How to Write a Layered Guitar RIFF
Step 1. Bass
The first thing you notice in the opening riff of “Ego Death” by Polyphia is that there are two layers. There’s a bass line and a lead melody all in one riff, played by one guitar. By adding bass notes below the melody they’re implying chords and creating harmony. This adds a beautiful depth to the riff. And yes, this technique is not new. In fact, it’s hundreds of years old and is common in classical guitar pieces. But, it’s actually rare to hear it in popular music where the guitar usually plays either chords or melody, not both at the same time. So, you’re gonna start by writing a bass line for your riff. You can make this complex, or you can keep it simple and just play the root note of each implied chord. That’s what Polyphia does here, so we’ll do that too. Also, make your bass line at least 4 bars long. We’re in the key of G minor, but whatever you use, start on the root chord to establish your key.
Step 2. Melody
Next, you’re gonna write a 2-bar melody over the top. Once you’re happy with this, then copy and paste it over the rest of your bass line. Some of your melodic notes may not sound as good over different bass notes, but just move those ones. And that actually creates some nice variation too. By repeating the melody over different bass notes you create both familiarity and freshness in your riff. It’s a very clever technique, which Polyphia nails in this intro. And by the way, if you need help writing melodies, simply follow the Melody Checklist in our Songwriting & Producing PDF.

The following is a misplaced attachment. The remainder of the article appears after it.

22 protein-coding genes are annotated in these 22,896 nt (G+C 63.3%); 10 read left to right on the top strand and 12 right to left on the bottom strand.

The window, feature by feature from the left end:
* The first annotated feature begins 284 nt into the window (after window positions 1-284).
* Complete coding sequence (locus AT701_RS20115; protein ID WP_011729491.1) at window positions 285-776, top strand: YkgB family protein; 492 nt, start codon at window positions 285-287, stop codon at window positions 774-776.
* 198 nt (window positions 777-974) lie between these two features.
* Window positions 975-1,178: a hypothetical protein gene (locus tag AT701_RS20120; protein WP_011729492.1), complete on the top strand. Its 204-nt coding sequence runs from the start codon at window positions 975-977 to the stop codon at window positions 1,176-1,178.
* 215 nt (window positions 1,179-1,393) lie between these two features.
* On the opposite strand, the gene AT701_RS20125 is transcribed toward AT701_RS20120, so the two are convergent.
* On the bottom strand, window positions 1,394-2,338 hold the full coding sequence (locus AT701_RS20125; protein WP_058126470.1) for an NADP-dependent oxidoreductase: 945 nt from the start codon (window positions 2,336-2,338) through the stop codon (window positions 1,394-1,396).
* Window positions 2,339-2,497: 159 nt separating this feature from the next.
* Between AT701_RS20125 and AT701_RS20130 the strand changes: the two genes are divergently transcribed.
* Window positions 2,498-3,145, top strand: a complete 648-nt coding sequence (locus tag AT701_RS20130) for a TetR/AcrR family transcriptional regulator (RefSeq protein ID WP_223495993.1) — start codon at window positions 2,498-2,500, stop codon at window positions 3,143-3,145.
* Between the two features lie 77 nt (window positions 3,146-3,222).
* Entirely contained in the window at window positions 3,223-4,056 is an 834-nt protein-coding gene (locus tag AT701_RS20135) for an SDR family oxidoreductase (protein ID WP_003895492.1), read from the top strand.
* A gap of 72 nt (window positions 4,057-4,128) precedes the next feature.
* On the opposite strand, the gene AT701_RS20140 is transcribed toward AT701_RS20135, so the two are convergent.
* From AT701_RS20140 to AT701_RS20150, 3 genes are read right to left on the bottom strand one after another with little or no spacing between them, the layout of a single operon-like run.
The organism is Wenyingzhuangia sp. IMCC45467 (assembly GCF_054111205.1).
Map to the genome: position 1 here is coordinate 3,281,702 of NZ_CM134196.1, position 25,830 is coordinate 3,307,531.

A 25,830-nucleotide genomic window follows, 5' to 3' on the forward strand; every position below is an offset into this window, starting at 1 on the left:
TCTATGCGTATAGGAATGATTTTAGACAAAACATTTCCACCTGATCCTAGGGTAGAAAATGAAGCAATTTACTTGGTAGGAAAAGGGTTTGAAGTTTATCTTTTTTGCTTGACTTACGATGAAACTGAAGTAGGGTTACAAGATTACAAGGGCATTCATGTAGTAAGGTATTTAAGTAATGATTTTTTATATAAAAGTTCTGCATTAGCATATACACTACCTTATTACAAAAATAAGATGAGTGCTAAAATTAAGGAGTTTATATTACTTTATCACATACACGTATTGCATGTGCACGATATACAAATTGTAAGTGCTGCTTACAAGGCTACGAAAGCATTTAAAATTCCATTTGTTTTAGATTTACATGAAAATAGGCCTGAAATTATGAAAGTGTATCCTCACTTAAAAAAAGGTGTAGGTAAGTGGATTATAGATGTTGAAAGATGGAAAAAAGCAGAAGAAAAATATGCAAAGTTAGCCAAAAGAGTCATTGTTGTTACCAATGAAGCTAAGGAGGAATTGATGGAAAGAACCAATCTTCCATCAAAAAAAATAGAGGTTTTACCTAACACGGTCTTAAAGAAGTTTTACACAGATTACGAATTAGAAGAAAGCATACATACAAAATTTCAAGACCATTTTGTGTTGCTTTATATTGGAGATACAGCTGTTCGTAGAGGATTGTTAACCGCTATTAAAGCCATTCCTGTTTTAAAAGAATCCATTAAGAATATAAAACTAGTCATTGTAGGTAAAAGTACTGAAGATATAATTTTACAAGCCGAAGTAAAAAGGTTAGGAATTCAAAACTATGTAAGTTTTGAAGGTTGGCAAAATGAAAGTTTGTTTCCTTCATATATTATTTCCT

Step 3. Spice
Lastly, to spice up your riff, you’re gonna move one bass note outside the scale. This is called a non-diatonic note. Polyphia’s intro is in the natural minor scale, but then at the end of the riff they use the 7 instead of the ♭7, which temporarily shifts the riff into harmonic minor. So, we did this too, by moving our ♭7 (F) up to the 7 (F♯). And if you find this 7 / ♭7 stuff confusing, no problem, just download our Free Book. It only takes 30 minutes to read, then you’ll have a solid music theory foundation! Okay, so all you need to do now is check if there’s a ♭7 in your melody above the 7 in your bass. If there is, move that ♭7 up to 7 as well, otherwise it will clash. We didn’t have a ♭7 in our melody here, so we didn’t need to change anything. Finally, if you’re playing this on guitar, you can mute a few notes for that percussive sound.
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